Personal statement on Teaching Philosophy, Objectives, and Independent Research
Teaching and mentoring philosophy and course objectives:
Environmental Studies is a highly interdisciplinary field, which poses several challenges to both instructor and student. Large amounts of foundational knowledge from seemingly distinct subject areas must be acquired and conceptually and systemically linked, such that distant causes and effects, forcings and feedbacks, may be elucidated. Additionally, rigorous study demands an open mind and critical thinking predicated on the quality and validity of existing evidence. One must be suspicious of pre-existing mental models, and wary of information sources, that may foster misconceptions of how complex systems work and respond to change. This is particularly salient in ES, where many key issues have urgent and impactful implications, and are also highly politicized.
In light of these challenges, I adopt an inquiry-based learning philosophy in my courses, with two major objectives: 1) to emphasize the importance of formulating thoughtful, evidenced-based questions with a systems-perspective, and 2) to create a deeply informative, supportive, and non-judgmental environment in which students feel equipped and comfortable to pose bold questions and develop appropriate strategies to explore them. For example, I might task my students with using course readings and materials, and their prerequisite knowledge, to interrogate the validity of and evidence for major assumptions and findings in relevant peer-reviewed articles. They are then encouraged to develop a set of related questions for improved or future work.
I am also particularly sensitive to the quality and nature of feedback that students receive. It is critical that students understand not just what they need to improve, but how to improve it (i.e. where and how to seek appropriate information for themselves). In my own experience, I have learned that no goal is accomplished in isolation. My own career successes are due to mentors and colleagues who have supported and encouraged my questions while also steering me toward research autonomy. I hope to replicate this as a mentor for my students. Additionally, successful interdisciplinary inquiry in ES demands humility and keen sense of wonder – a respect and desire to learn more about varying perspectives, approaches, disciplines, domains, and ideas. These are attributes I strive to both improve in myself and convey to students across all my courses.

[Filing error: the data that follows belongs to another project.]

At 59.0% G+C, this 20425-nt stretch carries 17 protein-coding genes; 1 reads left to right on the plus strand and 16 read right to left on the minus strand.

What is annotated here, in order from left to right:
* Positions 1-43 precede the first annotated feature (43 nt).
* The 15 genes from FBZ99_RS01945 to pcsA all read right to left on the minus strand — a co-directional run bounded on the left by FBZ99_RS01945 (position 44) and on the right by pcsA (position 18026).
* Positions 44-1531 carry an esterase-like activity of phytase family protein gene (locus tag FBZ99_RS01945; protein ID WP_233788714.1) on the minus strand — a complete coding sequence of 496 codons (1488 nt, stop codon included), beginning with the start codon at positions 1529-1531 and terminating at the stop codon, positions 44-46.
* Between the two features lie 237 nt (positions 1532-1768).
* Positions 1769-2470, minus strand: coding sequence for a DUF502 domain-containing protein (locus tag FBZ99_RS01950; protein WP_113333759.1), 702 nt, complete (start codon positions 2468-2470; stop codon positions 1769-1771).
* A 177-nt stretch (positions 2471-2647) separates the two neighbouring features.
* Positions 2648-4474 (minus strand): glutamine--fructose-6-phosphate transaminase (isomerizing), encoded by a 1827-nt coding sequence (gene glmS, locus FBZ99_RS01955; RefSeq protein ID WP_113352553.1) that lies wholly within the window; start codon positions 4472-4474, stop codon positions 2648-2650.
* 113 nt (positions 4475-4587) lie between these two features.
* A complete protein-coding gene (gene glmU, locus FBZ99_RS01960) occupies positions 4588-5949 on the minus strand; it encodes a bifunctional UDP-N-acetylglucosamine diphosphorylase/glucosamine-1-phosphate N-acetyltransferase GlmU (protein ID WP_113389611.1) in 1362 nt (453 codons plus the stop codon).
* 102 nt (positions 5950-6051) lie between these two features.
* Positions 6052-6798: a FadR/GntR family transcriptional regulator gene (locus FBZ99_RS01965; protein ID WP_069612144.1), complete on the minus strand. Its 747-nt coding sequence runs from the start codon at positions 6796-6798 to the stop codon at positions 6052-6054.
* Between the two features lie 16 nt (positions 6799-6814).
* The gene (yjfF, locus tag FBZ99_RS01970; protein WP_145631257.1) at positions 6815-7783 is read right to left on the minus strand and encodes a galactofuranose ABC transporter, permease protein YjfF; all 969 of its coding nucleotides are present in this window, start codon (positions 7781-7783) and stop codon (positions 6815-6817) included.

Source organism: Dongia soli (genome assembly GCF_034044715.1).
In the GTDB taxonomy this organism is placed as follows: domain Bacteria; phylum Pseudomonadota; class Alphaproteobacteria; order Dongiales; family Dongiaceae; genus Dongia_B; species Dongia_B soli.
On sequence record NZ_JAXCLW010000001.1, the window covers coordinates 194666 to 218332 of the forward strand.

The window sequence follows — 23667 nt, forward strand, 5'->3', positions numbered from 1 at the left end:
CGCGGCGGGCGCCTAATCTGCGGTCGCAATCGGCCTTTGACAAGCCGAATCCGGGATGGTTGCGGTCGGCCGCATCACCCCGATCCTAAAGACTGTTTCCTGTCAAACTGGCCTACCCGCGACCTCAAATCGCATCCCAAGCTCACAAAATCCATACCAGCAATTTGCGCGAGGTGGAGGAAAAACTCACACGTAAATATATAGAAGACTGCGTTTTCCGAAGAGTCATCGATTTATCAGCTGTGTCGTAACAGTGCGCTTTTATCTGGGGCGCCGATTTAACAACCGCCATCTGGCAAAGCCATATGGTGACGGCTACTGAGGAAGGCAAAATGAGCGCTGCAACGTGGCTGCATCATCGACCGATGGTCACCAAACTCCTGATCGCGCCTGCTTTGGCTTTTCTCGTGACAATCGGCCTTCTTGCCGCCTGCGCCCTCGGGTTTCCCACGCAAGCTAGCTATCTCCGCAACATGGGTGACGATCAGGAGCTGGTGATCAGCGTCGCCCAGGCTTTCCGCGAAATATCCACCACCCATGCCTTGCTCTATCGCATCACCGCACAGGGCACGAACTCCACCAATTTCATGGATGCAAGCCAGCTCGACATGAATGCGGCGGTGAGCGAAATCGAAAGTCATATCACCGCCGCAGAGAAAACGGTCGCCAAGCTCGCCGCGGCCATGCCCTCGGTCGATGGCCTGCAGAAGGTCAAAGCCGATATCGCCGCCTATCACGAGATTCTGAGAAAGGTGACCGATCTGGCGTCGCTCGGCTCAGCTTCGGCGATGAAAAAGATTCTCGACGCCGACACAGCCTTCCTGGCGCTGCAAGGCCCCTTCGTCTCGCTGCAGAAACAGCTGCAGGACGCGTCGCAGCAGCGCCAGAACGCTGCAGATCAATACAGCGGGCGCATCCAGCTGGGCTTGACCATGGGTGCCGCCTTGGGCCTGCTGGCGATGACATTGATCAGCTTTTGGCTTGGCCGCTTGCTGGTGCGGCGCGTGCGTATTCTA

Support of independent research and honors theses:
My above-described teaching philosophy also applies to advising independent student researchers. I have now served as a mentor to two masters students from different disciplines – biology and international relations – and two undergraduate students who have worked on components of my own research. Particularly for these students, I emphasize practice in how to conduct research, inclusive of best practices in identifying, managing, and interpreting resources ranging from peer-reviewed articles to technical help documents. In my own research career, I felt that comparatively little formal instruction was provided on research methods and conduct relative to the actual research itself. However, developing strong management skills is critical to a successful and productive research career. I strive to ensure my independent student researchers receive such dedicated training that is relevant to their field.